Adverse Effects of the Change of the Military's Core Mission in Afghanistan and Iraq
Air Command and Staff College Maxwell Air Force Base United States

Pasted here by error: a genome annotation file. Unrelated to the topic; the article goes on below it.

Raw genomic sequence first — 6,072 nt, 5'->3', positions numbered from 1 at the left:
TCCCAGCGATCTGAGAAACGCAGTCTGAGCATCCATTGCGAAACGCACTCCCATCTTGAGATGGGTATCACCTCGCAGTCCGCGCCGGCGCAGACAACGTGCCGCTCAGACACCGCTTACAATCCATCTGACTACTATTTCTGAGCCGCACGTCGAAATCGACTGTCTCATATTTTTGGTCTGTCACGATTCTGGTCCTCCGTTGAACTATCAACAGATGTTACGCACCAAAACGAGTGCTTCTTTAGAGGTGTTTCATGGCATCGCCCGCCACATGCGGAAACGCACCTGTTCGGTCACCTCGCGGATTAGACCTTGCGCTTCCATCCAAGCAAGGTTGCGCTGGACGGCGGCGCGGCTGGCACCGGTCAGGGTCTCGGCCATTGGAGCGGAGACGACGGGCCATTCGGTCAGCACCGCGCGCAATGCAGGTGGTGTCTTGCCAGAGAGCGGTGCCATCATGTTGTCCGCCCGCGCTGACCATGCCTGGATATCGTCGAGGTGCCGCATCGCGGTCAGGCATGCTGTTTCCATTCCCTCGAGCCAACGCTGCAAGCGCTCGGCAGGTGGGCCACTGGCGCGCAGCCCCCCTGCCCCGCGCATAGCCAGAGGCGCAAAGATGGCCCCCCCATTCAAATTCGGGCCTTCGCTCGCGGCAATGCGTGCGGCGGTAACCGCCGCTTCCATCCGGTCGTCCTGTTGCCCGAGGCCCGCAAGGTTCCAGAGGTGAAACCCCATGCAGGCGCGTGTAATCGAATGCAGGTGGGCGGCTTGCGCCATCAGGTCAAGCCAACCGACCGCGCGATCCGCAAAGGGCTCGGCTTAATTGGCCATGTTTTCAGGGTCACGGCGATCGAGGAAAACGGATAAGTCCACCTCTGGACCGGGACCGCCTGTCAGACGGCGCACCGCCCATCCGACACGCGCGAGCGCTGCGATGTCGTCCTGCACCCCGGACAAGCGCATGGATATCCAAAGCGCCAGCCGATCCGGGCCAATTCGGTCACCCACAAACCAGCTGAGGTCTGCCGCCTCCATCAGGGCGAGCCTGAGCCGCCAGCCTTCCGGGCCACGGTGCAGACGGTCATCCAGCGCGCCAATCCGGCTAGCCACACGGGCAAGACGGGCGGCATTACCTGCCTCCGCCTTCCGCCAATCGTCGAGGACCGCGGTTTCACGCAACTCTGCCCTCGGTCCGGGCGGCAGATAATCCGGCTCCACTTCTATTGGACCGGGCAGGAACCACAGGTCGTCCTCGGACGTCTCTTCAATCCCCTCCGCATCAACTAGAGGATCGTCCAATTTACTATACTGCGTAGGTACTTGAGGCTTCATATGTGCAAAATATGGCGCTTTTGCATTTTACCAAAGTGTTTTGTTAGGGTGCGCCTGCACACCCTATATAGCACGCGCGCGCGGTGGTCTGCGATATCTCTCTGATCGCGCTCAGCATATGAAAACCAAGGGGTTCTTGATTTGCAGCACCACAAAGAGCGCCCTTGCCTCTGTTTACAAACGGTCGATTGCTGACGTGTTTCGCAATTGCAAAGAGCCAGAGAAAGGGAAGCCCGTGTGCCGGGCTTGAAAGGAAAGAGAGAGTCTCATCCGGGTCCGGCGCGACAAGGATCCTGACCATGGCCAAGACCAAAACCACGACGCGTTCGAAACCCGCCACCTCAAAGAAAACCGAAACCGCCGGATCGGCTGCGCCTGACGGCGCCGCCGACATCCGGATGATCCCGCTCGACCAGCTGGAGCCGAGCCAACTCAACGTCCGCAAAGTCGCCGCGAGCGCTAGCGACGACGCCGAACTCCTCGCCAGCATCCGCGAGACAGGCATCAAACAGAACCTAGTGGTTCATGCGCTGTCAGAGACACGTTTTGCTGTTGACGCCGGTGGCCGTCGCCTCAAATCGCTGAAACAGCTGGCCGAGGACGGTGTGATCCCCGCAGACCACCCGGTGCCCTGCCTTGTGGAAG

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As combat operations in Afghanistan and Iraq continue, military forces are being tasked with an increasing number of non-combat missions. Missions traditionally associated with Phase IV operations and beyond, such as peacekeeping, stability, security, and nation-building are being combined with Phase III combat operations. A lack of clear delineation exists between these phases. There are no agreed upon doctrinal definitions of Phase IV operations or clarity of mission responsibilities for the military during this phase. Doctrine is hastily being changed in an attempt to incorporate these new missions into the core mission statements of combat units, and Title 10 responsibilities of the services. DoD guidance for the militarys role in these missions does not match joint doctrine, which does not match service doctrine. DoD has tasked the military services to determine requirements for Phase IV operations, but does not clearly define their role and does not provide guidance or recommendations for force size. As a result, services are focusing the acquisition of equipment to support increased non-combat taskings, without fully understanding which tasks they are responsible for executing. These changes, which are most evident in the Army and Air Force, are a significant distraction from the militarys primary mission, and are degrading the combat readiness of the military. It is evident that inadequate thought and planning was exercised prior to combat operations beginning in Afghanistan and Iraq, specifically, for Phase IV operations. There has been insufficient development of non-military organizations to take the lead in Phase IV operations. As a result, the military has taken over missions that should be accomplished by regional or international institutions, NGOs, or civilian resources.